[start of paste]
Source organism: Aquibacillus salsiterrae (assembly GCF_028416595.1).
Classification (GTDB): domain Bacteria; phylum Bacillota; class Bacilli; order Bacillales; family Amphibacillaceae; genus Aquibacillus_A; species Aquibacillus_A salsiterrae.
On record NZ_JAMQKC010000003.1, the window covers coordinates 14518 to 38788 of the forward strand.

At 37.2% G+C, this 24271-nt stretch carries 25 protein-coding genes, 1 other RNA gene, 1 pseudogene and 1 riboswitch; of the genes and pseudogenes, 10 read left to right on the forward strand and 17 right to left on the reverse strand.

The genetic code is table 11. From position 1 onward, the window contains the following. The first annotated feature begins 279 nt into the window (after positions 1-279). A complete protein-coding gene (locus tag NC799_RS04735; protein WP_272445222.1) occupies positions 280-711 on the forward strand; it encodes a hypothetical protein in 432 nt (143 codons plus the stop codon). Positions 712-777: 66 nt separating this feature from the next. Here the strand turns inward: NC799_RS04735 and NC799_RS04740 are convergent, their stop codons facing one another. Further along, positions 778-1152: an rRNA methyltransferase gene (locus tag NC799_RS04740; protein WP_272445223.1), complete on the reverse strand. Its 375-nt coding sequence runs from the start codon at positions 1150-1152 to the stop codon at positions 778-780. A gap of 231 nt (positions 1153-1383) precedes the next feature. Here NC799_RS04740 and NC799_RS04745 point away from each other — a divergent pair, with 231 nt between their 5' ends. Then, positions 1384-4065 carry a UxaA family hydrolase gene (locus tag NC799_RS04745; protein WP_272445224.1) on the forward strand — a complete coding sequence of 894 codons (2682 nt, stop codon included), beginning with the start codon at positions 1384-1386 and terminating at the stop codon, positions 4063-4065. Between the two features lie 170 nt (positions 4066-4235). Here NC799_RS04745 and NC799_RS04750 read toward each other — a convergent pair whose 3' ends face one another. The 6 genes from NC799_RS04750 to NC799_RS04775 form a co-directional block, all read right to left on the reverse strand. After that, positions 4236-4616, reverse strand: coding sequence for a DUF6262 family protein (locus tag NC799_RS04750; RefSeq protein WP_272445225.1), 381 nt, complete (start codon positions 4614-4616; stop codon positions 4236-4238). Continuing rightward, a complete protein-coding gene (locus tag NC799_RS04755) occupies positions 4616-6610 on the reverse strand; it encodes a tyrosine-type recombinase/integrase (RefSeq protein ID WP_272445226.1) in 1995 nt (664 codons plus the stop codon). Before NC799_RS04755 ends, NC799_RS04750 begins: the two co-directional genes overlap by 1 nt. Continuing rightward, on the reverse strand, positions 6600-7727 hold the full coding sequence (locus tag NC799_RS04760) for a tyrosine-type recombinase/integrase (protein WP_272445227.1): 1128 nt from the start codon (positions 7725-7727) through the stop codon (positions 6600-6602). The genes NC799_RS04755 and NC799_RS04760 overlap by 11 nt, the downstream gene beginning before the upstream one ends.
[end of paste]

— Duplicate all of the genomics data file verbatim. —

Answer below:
Source organism: Aquibacillus salsiterrae (assembly GCF_028416595.1).
Classification (GTDB): domain Bacteria; phylum Bacillota; class Bacilli; order Bacillales; family Amphibacillaceae; genus Aquibacillus_A; species Aquibacillus_A salsiterrae.
On record NZ_JAMQKC010000003.1, the window covers coordinates 14518 to 38788 of the forward strand.

At 37.2% G+C, this 24271-nt stretch carries 25 protein-coding genes, 1 other RNA gene, 1 pseudogene and 1 riboswitch; of the genes and pseudogenes, 10 read left to right on the forward strand and 17 right to left on the reverse strand.

The genetic code is table 11. From position 1 onward, the window contains the following. The first annotated feature begins 279 nt into the window (after positions 1-279). A complete protein-coding gene (locus tag NC799_RS04735; protein WP_272445222.1) occupies positions 280-711 on the forward strand; it encodes a hypothetical protein in 432 nt (143 codons plus the stop codon). Positions 712-777: 66 nt separating this feature from the next. Here the strand turns inward: NC799_RS04735 and NC799_RS04740 are convergent, their stop codons facing one another. Further along, positions 778-1152: an rRNA methyltransferase gene (locus tag NC799_RS04740; protein WP_272445223.1), complete on the reverse strand. Its 375-nt coding sequence runs from the start codon at positions 1150-1152 to the stop codon at positions 778-780. A gap of 231 nt (positions 1153-1383) precedes the next feature. Here NC799_RS04740 and NC799_RS04745 point away from each other — a divergent pair, with 231 nt between their 5' ends. Then, positions 1384-4065 carry a UxaA family hydrolase gene (locus tag NC799_RS04745; protein WP_272445224.1) on the forward strand — a complete coding sequence of 894 codons (2682 nt, stop codon included), beginning with the start codon at positions 1384-1386 and terminating at the stop codon, positions 4063-4065. Between the two features lie 170 nt (positions 4066-4235). Here NC799_RS04745 and NC799_RS04750 read toward each other — a convergent pair whose 3' ends face one another. The 6 genes from NC799_RS04750 to NC799_RS04775 form a co-directional block, all read right to left on the reverse strand. After that, positions 4236-4616, reverse strand: coding sequence for a DUF6262 family protein (locus tag NC799_RS04750; RefSeq protein WP_272445225.1), 381 nt, complete (start codon positions 4614-4616; stop codon positions 4236-4238). Continuing rightward, a complete protein-coding gene (locus tag NC799_RS04755) occupies positions 4616-6610 on the reverse strand; it encodes a tyrosine-type recombinase/integrase (RefSeq protein ID WP_272445226.1) in 1995 nt (664 codons plus the stop codon). Before NC799_RS04755 ends, NC799_RS04750 begins: the two co-directional genes overlap by 1 nt. Continuing rightward, on the reverse strand, positions 6600-7727 hold the full coding sequence (locus tag NC799_RS04760) for a tyrosine-type recombinase/integrase (protein WP_272445227.1): 1128 nt from the start codon (positions 7725-7727) through the stop codon (positions 6600-6602). The genes NC799_RS04755 and NC799_RS04760 overlap by 11 nt, the downstream gene beginning before the upstream one ends.